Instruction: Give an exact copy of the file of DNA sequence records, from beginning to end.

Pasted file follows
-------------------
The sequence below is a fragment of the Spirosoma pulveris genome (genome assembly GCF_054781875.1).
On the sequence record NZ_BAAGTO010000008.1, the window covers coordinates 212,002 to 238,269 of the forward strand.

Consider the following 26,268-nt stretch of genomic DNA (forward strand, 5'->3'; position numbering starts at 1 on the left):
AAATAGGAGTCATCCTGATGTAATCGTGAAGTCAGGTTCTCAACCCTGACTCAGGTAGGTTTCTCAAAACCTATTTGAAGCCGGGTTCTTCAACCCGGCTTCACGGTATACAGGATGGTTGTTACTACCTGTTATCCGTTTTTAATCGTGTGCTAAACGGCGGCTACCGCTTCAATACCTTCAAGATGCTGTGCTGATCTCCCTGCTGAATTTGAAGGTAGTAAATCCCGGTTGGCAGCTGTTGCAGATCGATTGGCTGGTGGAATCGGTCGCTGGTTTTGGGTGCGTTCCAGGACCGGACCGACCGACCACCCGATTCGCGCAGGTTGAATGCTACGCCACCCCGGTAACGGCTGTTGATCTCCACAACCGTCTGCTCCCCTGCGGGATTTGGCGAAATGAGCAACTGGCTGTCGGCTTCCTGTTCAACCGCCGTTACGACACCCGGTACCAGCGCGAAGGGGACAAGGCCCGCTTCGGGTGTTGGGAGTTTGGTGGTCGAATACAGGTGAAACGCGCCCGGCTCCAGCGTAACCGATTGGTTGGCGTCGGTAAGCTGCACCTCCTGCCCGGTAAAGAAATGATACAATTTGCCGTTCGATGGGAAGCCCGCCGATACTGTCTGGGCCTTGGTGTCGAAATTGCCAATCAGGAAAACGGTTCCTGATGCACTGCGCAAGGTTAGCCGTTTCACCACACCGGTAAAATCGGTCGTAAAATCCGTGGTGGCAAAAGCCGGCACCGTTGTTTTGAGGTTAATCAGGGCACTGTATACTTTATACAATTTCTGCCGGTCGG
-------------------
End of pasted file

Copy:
The sequence below is a fragment of the Spirosoma pulveris genome (genome assembly GCF_054781875.1).
On the sequence record NZ_BAAGTO010000008.1, the window covers coordinates 212,002 to 238,269 of the forward strand.

Consider the following 26,268-nt stretch of genomic DNA (forward strand, 5'->3'; position numbering starts at 1 on the left):
AAATAGGAGTCATCCTGATGTAATCGTGAAGTCAGGTTCTCAACCCTGACTCAGGTAGGTTTCTCAAAACCTATTTGAAGCCGGGTTCTTCAACCCGGCTTCACGGTATACAGGATGGTTGTTACTACCTGTTATCCGTTTTTAATCGTGTGCTAAACGGCGGCTACCGCTTCAATACCTTCAAGATGCTGTGCTGATCTCCCTGCTGAATTTGAAGGTAGTAAATCCCGGTTGGCAGCTGTTGCAGATCGATTGGCTGGTGGAATCGGTCGCTGGTTTTGGGTGCGTTCCAGGACCGGACCGACCGACCACCCGATTCGCGCAGGTTGAATGCTACGCCACCCCGGTAACGGCTGTTGATCTCCACAACCGTCTGCTCCCCTGCGGGATTTGGCGAAATGAGCAACTGGCTGTCGGCTTCCTGTTCAACCGCCGTTACGACACCCGGTACCAGCGCGAAGGGGACAAGGCCCGCTTCGGGTGTTGGGAGTTTGGTGGTCGAATACAGGTGAAACGCGCCCGGCTCCAGCGTAACCGATTGGTTGGCGTCGGTAAGCTGCACCTCCTGCCCGGTAAAGAAATGATACAATTTGCCGTTCGATGGGAAGCCCGCCGATACTGTCTGGGCCTTGGTGTCGAAATTGCCAATCAGGAAAACGGTTCCTGATGCACTGCGCAAGGTTAGCCGTTTCACCACACCGGTAAAATCGGTCGTAAAATCCGTGGTGGCAAAAGCCGGCACCGTTGTTTTGAGGTTAATCAGGGCACTGTATACTTTATACAATTTCTGCCGGTCGG